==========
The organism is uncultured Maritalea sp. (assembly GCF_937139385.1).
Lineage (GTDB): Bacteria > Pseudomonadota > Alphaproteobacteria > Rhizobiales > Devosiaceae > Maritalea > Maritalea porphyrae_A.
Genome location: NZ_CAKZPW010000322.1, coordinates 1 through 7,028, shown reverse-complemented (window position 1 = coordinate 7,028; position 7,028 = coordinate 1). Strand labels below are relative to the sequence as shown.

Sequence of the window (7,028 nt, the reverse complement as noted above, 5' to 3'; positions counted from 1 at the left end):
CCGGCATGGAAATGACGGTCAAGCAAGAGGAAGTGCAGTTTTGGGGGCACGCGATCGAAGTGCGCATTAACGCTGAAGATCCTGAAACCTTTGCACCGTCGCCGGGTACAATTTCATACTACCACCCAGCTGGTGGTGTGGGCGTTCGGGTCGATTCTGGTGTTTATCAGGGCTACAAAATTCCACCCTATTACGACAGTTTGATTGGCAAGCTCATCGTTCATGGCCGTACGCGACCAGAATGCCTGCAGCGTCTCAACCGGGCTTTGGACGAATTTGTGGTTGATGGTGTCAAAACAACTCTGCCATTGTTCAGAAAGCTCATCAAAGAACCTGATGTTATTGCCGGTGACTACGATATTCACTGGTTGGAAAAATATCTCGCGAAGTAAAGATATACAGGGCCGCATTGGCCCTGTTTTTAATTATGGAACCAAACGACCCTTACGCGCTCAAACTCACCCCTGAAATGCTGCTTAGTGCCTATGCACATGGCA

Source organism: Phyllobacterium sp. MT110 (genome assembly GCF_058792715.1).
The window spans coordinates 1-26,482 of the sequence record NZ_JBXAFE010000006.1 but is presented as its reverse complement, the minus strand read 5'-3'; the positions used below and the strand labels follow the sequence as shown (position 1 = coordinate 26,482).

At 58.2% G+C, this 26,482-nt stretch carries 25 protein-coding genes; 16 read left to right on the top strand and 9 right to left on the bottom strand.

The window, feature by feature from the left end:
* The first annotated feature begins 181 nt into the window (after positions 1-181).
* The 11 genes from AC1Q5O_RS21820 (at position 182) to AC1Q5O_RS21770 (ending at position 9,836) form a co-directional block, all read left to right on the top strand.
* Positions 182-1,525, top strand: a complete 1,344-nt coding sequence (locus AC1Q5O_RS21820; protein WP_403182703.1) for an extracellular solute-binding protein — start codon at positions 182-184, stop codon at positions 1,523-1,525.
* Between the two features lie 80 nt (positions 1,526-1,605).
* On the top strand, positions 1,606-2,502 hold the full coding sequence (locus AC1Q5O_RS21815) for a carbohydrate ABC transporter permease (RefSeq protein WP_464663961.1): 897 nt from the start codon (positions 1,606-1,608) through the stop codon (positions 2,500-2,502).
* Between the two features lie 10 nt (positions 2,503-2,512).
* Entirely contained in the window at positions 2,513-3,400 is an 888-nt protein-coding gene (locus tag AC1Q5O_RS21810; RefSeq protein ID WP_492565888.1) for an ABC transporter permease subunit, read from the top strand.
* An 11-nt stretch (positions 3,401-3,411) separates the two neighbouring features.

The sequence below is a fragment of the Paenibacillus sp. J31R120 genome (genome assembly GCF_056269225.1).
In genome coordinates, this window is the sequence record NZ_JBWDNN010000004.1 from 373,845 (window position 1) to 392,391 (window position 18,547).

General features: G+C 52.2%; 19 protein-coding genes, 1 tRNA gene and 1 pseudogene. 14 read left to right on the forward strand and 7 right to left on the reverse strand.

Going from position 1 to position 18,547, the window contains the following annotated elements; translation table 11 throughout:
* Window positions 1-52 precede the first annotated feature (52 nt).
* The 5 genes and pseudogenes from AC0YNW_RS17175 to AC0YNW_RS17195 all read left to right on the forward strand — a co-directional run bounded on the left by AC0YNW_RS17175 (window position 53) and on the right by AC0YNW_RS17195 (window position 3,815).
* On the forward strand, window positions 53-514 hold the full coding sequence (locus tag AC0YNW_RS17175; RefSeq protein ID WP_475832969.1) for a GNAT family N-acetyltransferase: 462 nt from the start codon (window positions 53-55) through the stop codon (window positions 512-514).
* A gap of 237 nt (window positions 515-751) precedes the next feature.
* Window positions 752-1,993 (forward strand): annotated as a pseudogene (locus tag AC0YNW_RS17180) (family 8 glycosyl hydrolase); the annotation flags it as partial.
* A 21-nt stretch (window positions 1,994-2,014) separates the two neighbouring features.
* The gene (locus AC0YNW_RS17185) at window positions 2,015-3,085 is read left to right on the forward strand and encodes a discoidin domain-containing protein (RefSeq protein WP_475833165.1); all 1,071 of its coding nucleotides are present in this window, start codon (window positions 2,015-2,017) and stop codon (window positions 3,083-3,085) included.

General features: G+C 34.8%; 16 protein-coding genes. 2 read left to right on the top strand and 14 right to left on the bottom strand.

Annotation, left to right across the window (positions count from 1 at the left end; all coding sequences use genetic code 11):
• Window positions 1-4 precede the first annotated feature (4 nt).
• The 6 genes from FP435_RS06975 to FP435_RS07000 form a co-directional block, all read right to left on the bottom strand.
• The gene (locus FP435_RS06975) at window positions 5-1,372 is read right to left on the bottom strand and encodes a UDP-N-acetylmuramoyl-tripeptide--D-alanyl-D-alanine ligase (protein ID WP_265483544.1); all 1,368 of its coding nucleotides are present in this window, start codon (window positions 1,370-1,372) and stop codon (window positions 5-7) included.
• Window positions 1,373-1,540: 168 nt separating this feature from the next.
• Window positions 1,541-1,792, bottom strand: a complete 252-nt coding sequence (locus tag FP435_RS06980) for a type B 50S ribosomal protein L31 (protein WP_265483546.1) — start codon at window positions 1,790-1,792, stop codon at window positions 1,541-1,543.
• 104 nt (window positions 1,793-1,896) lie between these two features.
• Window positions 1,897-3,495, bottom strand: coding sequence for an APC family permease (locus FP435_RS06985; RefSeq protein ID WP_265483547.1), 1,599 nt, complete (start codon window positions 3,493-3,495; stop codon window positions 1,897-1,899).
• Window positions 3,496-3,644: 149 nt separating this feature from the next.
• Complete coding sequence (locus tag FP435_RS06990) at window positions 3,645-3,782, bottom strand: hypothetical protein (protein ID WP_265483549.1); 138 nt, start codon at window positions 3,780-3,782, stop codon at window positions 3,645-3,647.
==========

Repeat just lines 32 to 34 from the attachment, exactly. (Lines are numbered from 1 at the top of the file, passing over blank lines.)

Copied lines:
• The 6 genes from FP435_RS06975 to FP435_RS07000 form a co-directional block, all read right to left on the bottom strand.
• The gene (locus FP435_RS06975) at window positions 5-1,372 is read right to left on the bottom strand and encodes a UDP-N-acetylmuramoyl-tripeptide--D-alanyl-D-alanine ligase (protein ID WP_265483544.1); all 1,368 of its coding nucleotides are present in this window, start codon (window positions 1,370-1,372) and stop codon (window positions 5-7) included.
• Window positions 1,373-1,540: 168 nt separating this feature from the next.